Giclée come from the French verb meaning “to spray” and describes the fine art printing process of spraying millions of continuous tone colors onto specialty papers and canvas media. Giclée produces a high degree of image detail from an original digital file or scanned film using continuous tone technology and rendering deeply saturated colors and broad tonal values. Today’s archival inks and state-of-the-art digital printers create lasting works of art.
All giclées are matted and shrinkwrapped or framed upon printing. Mattes are antique white with a margin of about three to five inches on the sides and larger at the bottom, proportional to the scale of the print. Frames are museum quality maple.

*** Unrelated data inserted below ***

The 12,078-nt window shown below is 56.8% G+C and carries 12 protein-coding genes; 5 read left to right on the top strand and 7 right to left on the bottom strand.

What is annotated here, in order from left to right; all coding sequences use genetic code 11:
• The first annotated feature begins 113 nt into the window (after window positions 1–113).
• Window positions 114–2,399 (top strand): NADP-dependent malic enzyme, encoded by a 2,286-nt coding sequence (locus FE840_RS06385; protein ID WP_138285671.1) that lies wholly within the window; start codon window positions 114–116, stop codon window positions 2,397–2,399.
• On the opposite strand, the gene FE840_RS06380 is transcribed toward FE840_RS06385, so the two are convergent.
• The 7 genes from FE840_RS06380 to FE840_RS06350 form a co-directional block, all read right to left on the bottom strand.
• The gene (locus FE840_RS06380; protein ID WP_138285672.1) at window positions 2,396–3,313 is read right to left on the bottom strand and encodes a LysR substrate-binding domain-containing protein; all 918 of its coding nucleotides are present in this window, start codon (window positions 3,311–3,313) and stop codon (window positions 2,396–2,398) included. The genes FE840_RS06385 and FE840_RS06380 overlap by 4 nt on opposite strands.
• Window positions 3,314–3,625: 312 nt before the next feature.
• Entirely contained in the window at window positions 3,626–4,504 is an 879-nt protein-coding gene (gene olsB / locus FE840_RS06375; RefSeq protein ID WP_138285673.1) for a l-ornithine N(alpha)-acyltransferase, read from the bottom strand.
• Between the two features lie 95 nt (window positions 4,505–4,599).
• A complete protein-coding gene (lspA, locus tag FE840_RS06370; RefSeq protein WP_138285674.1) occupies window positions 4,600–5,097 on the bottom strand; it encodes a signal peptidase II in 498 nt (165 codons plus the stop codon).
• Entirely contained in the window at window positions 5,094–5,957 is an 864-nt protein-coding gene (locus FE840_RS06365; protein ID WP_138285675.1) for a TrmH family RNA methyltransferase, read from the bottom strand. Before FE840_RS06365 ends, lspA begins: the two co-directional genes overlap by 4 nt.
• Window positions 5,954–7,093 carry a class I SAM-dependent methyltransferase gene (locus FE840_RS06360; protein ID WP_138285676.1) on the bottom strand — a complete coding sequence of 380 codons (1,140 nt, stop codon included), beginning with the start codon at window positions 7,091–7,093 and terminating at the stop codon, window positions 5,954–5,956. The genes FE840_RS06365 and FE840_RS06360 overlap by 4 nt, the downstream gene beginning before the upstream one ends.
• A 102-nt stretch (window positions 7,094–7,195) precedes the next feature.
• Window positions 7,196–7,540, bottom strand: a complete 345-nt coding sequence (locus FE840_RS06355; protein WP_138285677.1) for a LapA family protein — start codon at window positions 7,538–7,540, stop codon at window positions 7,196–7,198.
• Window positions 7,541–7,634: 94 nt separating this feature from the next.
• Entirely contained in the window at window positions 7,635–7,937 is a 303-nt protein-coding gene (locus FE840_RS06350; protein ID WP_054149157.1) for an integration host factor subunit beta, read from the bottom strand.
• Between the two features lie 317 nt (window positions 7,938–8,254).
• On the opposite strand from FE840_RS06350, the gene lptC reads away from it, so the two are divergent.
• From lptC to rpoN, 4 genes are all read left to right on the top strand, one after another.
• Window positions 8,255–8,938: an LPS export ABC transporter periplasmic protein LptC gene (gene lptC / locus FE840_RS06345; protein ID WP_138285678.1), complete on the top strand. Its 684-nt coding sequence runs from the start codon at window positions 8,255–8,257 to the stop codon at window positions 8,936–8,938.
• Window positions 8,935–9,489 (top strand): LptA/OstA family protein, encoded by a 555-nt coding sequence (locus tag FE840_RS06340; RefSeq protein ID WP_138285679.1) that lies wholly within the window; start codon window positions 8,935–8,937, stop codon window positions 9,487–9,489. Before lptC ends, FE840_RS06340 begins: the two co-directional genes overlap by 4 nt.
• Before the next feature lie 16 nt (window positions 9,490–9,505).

Only 100 of each print in scales of 6” and 22” are ever produced. You may request a print of any work of art shown on this site, including large-scale, though production times may vary. Prices range from $125 to $1000. Rick Rhodes Photography does the printing and color correction. Mary Edna has worked with them for over twenty years and remains pleased with the way the silks and monotypes transition to archival watercolor paper.